REVIEW: Peter Doherty and The Puta Madres (Self Titled Album)

I’ve spent years not liking Pete Doherty or his music. I used to look forward to ‘Don’t Look Back in to the Sun’ and ‘Can’t Stand Me Now’ (how right they were) coming on in the indie discos of my youth as they presented the ideal opportunity to go to the bar/toilet/smoking area.

I was constantly mystified by his popularity in both the music press and the tabloids. The same went for my peers and their near obsessive behaviour towards The Libertines. I’m still mystified at why the NME continue to live and die by a fifteen year old declaration of the coolest person in music.

Pete seems to have spent a similar amount of time not liking himself very much, which is at once pitiable and exasperating. This is exemplified by his only achievement of late: eating a massive fry-up as he descends in to despairing self-parody.

As it turns out, that’s not all he’s been up to and there’s a new album with a new band. Now that both of us are older perhaps we can both show a more mature side? In some ways Mr Doherty has – he’s gained a few grey hairs and an ‘r’ in addition to the Pete we all know. I’m greyer too. Can I show my mine and remain open minded to new music by The Puta Madres?

The short answer is, unsurprisingly, no.

Peter may be the new face of his music but he still loves crack more than, say, rehearsing. He may have changed his focus from the punky to the poetic, from the city to the sea, but the name of the new band seems like a desperate Spinal Tap-esque attempt at rekindling a long-lost in-your-face rock and roll attitude and relevance among a fanbase who have since left the free entry before 10:30pm with valid NUS and £1 double vodka red bulls behind. It may as well be titled Mickey and the Motherfuckers.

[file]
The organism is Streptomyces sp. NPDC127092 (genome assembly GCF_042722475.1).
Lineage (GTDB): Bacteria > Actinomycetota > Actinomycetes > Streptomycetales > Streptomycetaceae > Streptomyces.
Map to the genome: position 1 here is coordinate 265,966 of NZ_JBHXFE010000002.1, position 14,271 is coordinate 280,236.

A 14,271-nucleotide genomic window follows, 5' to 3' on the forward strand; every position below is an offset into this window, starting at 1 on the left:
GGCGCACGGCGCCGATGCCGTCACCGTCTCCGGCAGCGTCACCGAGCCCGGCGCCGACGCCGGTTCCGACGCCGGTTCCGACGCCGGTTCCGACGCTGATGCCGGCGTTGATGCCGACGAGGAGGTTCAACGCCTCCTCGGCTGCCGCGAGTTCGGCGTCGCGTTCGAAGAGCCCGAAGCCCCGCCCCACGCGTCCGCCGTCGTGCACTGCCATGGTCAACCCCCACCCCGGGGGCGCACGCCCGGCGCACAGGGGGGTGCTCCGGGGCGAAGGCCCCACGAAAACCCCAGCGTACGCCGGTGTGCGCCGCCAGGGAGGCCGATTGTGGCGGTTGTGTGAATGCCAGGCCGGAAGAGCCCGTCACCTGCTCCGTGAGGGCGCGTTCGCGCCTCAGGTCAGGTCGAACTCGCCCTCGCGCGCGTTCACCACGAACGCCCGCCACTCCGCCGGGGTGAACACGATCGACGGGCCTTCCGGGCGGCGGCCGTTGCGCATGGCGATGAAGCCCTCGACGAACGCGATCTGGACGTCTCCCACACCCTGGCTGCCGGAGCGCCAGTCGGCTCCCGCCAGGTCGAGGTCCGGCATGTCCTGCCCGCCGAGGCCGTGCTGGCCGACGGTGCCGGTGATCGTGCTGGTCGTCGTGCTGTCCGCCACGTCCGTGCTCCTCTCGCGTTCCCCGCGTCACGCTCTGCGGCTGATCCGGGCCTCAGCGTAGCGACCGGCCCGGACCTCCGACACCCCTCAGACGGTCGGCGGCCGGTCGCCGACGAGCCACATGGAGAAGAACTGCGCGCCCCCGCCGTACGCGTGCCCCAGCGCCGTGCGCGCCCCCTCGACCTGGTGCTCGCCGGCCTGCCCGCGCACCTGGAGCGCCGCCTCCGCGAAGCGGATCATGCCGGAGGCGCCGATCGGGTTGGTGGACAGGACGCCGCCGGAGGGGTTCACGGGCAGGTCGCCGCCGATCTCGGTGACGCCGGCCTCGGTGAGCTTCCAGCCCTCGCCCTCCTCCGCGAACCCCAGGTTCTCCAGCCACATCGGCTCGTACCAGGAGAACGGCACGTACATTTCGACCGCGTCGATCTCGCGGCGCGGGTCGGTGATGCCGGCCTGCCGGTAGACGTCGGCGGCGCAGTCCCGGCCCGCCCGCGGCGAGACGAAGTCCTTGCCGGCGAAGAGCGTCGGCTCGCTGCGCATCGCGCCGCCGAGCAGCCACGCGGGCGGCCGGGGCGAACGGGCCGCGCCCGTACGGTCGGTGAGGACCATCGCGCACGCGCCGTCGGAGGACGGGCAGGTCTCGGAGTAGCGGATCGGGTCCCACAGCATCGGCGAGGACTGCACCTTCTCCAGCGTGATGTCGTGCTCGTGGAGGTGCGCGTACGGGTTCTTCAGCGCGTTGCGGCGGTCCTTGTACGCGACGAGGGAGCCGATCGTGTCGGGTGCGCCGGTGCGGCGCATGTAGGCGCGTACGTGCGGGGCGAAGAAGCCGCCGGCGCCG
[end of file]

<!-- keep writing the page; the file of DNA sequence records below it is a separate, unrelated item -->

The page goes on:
‘Someone Else To Be’ is a long afternoon in GCSE music gone wrong. I feel like I at least owe ‘Lamentable Ballad of Gascogny Avenue’ the effort of thinking of an adjective other than lamentable. The problem is, the one that describes this track best has already been picked. Yes it’s lazy writing but if that’s what you call a song then I don’t know what else you expect.

There’s an element of lazy sticking to preconceptions on my part too I’ll admit. I was clear on my position from the start. I expect the reverse is true of many Doherty obsessives too.

So, an attempt at balance. ‘Paradise Is Under Your Nose’ isn’t too bad with the addition of a second singer (who can actually sing), and the melancholy string and organ riffing of ‘Who’s Been Having You Over’ is likeable. It would be more likeable if it was performed by someone else.
This album isn’t going to change anyone’s mind about Pete or Peter. Pete doing the Pete thing only works as long as there is something else to carry him, be it the talent of Carl Barat in putting and holding the songs together or the rest of the Libertines and the rousing racket they made. I was honestly ready to embrace Peter and a new musical direction but because The Puta Madres are neither of the above, the embrace simply never happened. They are pleasant sounding and capable if not exciting but they do little for Peter other than turn up, presumably more punctually than the man himself. However by closer, ‘Punk Buck Bonafide’, they,  appear to be forgotten altogether. We should forget Peter, but, for all I’ve said, I still think it would be a shame if Pete were forgotten too.

Words by James Spearing

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